Today, Michael and Citta have a great new venture to raise funds and awareness, and increase the work being done by Citta. Tonic, a website focused on the good that happens each day in neighborhoods all around the world, is hoping to spread Citta’s message of help and hope through a new partnership. Sūtra Scarves are hand-made, beautiful cashmere scarves that feature words of wisdom, strength and inspiration. Each piece includes embroidered Sanskrit translations of words chosen by creative powerhouses including Natalie Merchant, David Bowie, Queen Latifah and Scarlett Johansson  — making them as meaningful as they are luxurious.

The scarves are works of art unto themselves and are knit and embroidered by the artisans at the Women’s Center in Orissa, India, providing the means for locals to empower and help themselves. Exclusively on Tonic, a portion of the proceeds from each scarf goes to help make the next Citta dream a reality.The goal is to raise funds toward the $65,000 needed for Citta to build a girls’ school in Jaisalmir, India. Read the full article on Tonic here.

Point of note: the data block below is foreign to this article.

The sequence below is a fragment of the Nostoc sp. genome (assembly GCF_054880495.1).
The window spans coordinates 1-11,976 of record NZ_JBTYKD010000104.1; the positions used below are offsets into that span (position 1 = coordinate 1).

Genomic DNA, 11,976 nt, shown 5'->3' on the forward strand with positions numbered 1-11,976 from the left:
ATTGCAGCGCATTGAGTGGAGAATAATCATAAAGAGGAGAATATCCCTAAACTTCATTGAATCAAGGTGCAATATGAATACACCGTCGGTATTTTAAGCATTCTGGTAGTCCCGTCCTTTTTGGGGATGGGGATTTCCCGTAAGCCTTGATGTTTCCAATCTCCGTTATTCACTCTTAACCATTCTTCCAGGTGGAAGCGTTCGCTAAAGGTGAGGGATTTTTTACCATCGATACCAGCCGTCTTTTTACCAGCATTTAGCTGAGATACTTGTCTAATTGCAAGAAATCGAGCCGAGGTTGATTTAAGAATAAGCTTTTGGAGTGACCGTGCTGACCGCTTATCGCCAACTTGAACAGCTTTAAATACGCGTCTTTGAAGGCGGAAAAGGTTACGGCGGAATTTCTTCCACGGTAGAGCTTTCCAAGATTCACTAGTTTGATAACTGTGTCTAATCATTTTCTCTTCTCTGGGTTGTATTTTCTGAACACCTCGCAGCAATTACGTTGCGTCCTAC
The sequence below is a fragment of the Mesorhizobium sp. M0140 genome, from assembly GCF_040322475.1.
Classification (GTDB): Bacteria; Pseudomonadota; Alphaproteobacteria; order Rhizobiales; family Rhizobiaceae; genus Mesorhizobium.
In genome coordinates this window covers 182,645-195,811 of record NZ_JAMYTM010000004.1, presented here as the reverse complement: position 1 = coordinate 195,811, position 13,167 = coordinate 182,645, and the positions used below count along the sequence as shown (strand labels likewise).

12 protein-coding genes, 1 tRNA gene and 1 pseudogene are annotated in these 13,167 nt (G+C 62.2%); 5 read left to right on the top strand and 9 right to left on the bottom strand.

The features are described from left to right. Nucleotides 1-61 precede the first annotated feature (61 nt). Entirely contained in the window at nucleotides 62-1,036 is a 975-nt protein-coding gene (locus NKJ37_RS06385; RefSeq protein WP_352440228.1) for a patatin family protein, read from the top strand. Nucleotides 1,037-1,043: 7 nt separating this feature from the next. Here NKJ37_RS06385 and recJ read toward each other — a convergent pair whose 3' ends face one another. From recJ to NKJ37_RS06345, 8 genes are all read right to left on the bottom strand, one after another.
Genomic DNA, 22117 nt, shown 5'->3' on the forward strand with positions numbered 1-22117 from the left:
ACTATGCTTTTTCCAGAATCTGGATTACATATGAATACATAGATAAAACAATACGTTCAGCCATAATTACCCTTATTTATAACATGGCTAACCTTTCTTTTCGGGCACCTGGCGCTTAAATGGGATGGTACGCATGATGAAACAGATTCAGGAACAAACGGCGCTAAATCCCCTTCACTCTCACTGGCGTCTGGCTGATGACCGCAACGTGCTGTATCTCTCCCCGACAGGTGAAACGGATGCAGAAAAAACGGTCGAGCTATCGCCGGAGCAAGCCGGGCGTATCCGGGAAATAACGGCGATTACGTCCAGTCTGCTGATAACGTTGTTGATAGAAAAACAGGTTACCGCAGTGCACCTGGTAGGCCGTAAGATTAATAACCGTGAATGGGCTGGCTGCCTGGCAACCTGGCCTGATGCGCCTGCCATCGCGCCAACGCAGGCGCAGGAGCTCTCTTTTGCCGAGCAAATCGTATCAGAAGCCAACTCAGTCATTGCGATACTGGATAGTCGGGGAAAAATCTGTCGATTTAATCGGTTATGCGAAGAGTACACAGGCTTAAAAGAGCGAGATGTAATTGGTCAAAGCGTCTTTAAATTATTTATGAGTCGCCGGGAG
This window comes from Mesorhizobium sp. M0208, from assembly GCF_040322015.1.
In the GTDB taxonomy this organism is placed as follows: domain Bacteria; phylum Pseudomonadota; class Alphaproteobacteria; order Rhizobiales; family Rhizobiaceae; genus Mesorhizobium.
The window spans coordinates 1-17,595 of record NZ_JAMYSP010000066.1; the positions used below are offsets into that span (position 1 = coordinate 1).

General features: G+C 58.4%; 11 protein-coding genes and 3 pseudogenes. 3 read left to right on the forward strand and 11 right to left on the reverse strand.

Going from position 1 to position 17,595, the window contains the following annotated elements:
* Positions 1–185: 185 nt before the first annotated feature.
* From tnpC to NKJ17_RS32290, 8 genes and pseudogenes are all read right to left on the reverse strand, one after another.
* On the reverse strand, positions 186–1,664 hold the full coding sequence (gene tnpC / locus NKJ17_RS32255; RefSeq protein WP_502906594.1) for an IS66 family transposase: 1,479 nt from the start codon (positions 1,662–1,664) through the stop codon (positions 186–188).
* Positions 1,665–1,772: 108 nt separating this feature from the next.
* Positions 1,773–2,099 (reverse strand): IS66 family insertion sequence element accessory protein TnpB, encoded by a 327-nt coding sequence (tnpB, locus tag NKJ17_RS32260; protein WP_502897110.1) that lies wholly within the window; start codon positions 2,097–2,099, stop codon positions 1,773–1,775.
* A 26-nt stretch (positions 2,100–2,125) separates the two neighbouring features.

So, just in time for your holiday shopping – buy an amazing, one-of-a-kind cashmere scarf – and feel great about helping to empower women and children at the same time. Namaste!

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Way of Life

In the late 80s, New Jersey based artist Michael Daube was backpacking around India. In Calcutta, two small children approached him on the street, begging for money. Michael began talking with them, and soon the children had invited him to accompany them to the place where they had lunch every day.

Michael and the children arrived at a Catholic charity where dozens of children were awaiting their lunch. Michael asked one of the sisters if he could volunteer or help in some way; the nun told him that he better talk to the sister in charge, and led him to another room to wait.

Into the room walked Mother Theresa – whom Michael had never even heard of at the time.